Why You Need To Immediately STOP Ignoring LinkedIn Invitations
This week we are pleased to present our first Guest Blogger, Thin Pig friend Mic Johnson of Blue Gurus. Blue Gurus is a content marketing, LinkedIn training, and website development company in Kansas City.
Post written by Mic Johnson, Blog Coach | LinkedIn Trainer | WordPress Website Guy | Rational Optimist | Jayhawk | Sushi Lover | @MJMeetings Husband
I’m going to ask you a question and I already know what your answer will be. In fact, I’d be willing to bet that 100% of the people who read this question will have the exact same answer.
Have you ever received a LinkedIn connection request from someone you didn’t know that read:
“I’d like to add you to my professional network on LinkedIn”?
Of course the answer is YES. We all have. It’s one of the most annoying LinkedIn “bugs” that happens to every single one of us, often multiple times a week. Even worse, it wastes time and discourages engagement, which is the exact opposite thing a social network is supposed to do.
A big reason why this happens is because LinkedIn hasn’t made it obvious how to personalize LinkedIn connection requests. (HINT: The easiest way is to do it from your computer and click the blue CONNECT button directly from a person’s LinkedIn profile page). One of these days LinkedIn will wake up and make personalizing invitations the default option anytime you hit the blue CONNECT button anywhere on their site or app. But until then…
I’m guessing you’re like most people and, when you get a connection request with the default “invitation” message and you don’t know the person, you hit the IGNORE button.
I’m here to tell you that, especially if you have business development responsibilities, you need to immediately stop doing that and start doing this instead:
1. Move your mouse and hover over the “invitations” icon in the upper right hand corner of your LinkedIn account.
2. Click on “Pending Invitations”.
3. Instead of hitting the IGNORE button, hit the little arrow that appears to the right of the person’s picture.
4. Type a message asking the person why they were interested in connecting with you. Here’s a message I use often:
Thank you for the connection request. I wanted to let you know that I typically connect to people who I’ve met, know, trust, respect, can vouch for, etc. It’s certainly nothing personal; just how I choose to grow and protect my network.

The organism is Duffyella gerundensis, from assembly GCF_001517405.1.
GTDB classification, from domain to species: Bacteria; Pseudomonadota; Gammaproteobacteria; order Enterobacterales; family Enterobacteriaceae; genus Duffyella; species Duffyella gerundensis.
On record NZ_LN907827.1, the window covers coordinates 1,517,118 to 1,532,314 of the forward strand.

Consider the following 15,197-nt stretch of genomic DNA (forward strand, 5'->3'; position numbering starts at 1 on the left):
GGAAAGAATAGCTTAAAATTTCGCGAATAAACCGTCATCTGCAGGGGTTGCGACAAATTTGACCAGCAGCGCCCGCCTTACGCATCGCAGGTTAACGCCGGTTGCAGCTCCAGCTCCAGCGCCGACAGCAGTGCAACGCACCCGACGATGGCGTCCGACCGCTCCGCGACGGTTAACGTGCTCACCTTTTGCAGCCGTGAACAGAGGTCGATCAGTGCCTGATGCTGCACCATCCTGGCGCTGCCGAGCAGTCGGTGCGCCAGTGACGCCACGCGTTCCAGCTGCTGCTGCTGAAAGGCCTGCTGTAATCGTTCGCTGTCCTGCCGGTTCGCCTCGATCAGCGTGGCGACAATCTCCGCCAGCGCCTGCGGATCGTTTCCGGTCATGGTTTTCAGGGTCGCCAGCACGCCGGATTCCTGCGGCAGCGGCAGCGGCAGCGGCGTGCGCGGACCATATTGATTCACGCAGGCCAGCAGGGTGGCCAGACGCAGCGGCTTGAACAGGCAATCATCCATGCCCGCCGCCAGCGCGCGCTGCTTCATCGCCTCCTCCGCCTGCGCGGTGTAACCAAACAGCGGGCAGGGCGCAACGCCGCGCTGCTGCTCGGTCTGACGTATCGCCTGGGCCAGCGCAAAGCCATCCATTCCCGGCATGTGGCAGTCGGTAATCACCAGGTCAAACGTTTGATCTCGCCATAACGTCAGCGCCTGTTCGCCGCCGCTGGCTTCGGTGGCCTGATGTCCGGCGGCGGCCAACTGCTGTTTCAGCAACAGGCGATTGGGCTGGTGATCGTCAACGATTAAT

Please let me know what interested you in connecting and what led you to my profile. If you’re interested in the services that Blue Gurus provides, I’d be happy to set up a time to chat by phone.
Ever since LinkedIn rolled out the “chat” feature, I’ve been regularly using this approach. And when I do, I get responses back from people 95% of the time. Below are a few actual responses I’ve received recently:
“I am looking for a reputable firm in the KC area with Word Press expertise. I ran across your profile and company based on a search directly related to that. Let me know if you have an interest in discussing your Word Press related skills and services. Dave”
“Hi Mic, I connected with you because of two mutual connections… I also have a friend looking to start a website and wanted to refer you to her. Please feel free to not accept my invitation. Thank you for asking. Have a great day. Dawn”
“Mic, I appreciate that. Honestly i was looking at hitting follow, rather than friend request just because I am trying to “see” more of the influencers in my feed and, both “LinkedIn Trainer” and “WordPress Website Guy” both jumped at me, when I stumbled onto your profile/ Not taking it personal, I totally understand the need to protect your network. I do not need any services at this point in time, but will keep it in mind if the need arises. Thank you for your reply. Sincerely, Laurence”
“Good Day Mic, I recently started following you based on a comment you made on someone else’s positive post. I just appreciate motivating individuals to help the entire team succeed vs. going at it alone and being miserable. I have read a few of your posts and thought I’d like to connect. I understand that you limit yourself and I am content to continue to follow you. Stay positive you’re doing tons of good! Make it a great day! Carrie”
So what’s the point of all of this? If you just hit the IGNORE button and don’t take the time to engage with people, you’re potentially missing out on real business opportunities, career opportunities, new subscribers/audience for your blog, new LinkedIn followers, the chance to add quality relationships to your network, and who knows what else!
Again, a big reason all of us have to deal with this “extra step” is because of LinkedIn. But another reason is because people can be REALLY LAZY when it comes to using LinkedIn effectively. (Pretty crazy how many people still have horrible LinkedIn profiles, isn’t it?)
The good news? Now that I’ve shown you exactly what to do, you don’t have an excuse anymore to not engage people who are interested in connecting with you! I’m not saying you have to do this process every single time.
I’m not saying you have to connect to everyone you engage with. But I am saying that you owe it to yourself to take this simple extra step to see if it might lead to something that could be beneficial to you, your company, your career, etc. for years to come.
Does your business need help with LinkedIn? We’ve been helping companies for the last 7 years learn how to use LinkedIn more effectively. We’d love to help you. To learn more, give me a call at 913-645-6650 or email me at email@example.com.
If your team needs help with LinkedIn, please reach out to Mic: firstname.lastname@example.org